Georgia Encourages Families to Build Good Oral Health and Literacy Habits

February 1, 2016

This month, the State of Georgia will celebrate the National Children's Dental Health Month to raise awareness about the importance of good oral health. Parents and children will be encouraged to brush their teeth for two minutes, two times per day, and read for 20 minutes as a way of building good oral health and literacy habits.

According to the National Institute of Dental and Craniofacial Health, oral health is an essential component of health throughout life.

Poor oral health and untreated infections have a significant impact on quality of life for school-aged children. Research shows that American children miss 52 million hours of school annually due to oral health problems.

Children’s teeth are at risk for decay as soon as they first appear around 6 months old. The upper front teeth are generally the first to be affected by decay. This can lead to considerable pain and suffering, cause speech problems and negatively impact their overall well-being.

Oral health also has an effect on other chronic diseases. When children don’t receive regular preventive dental services, their treatment becomes more complex. This increases their risk for hospitalization, high treatment costs and loss of school days which ultimately limits their ability to learn.

Dental decay also plays a role in a child’s nutrition, growth and weight gain. Young children under the age of 3 with early childhood decay weigh less than dentally healthy children because toothache and infection alter eating and sleeping habits, dietary intake and other health processes.

For all these reasons, oral health should not be handled separately from the rest of the body. Tooth decay is preventable, especially when good oral health practices for children begin at birth.

There are easy actions parents take to implement good oral health practices for children so they enjoy a happy, healthy smile throughout their infancy and adolescence:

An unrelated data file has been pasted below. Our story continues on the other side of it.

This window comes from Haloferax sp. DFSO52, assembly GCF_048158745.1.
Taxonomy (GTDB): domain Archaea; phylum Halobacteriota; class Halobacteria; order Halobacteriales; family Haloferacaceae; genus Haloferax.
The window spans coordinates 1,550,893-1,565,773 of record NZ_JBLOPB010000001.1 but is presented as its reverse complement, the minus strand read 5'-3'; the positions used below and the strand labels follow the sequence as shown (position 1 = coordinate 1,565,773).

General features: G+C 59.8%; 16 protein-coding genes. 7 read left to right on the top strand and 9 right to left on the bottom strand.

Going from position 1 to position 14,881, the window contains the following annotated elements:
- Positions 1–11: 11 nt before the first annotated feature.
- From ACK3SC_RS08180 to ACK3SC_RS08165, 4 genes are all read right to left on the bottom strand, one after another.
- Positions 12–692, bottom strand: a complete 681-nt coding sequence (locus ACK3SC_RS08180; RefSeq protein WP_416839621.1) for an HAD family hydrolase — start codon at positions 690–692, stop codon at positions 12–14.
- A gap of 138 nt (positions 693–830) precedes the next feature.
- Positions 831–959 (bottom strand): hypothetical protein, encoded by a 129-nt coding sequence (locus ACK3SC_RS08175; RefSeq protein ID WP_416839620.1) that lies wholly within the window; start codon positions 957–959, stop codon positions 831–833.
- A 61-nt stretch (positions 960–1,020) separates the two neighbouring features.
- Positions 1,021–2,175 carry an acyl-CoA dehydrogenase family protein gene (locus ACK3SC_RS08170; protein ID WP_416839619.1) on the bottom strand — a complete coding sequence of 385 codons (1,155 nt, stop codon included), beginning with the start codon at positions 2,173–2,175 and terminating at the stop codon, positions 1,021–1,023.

During Infancy

  • Mothers should begin cleaning their baby’s mouth during the first few days after birth by wiping the gums with a clean, moist gauze pad or washcloth.
  • When feeding, bottles should not be propped, or leaned against a pillow or other item for support. This can cause formula to remain in the child’s mouth and lead to tooth decay. Instead, mothers should hold both the baby and the bottle.
  • Use a small soft baby brush to clean an infant’s teeth once they appear. When brushing, mothers should always lift the upper lip, brush teeth and check them for changes like staining or pitting. 

During Adolescence

  • Brush teeth after every meal. Parents or caregivers can assist children by putting a pea-sized amount of fluoride toothpaste on their toothbrush and making them brush for two minutes.
  • Try to limit sugar intake. Sugar turns into acid when consumed. If sugary foods are consumed often, there is not enough time for saliva to balance this acid, leading to tooth decay.
  • Drink flouridated water if possible. According to the American Dental Association, optimal levels of fluoride in water can help prevent tooth decay in both children and adults.
  • Secure routine dental care for children beginning at age 1.

For more information on oral health practices for children, visit the American Dental Association online at www.ada.org

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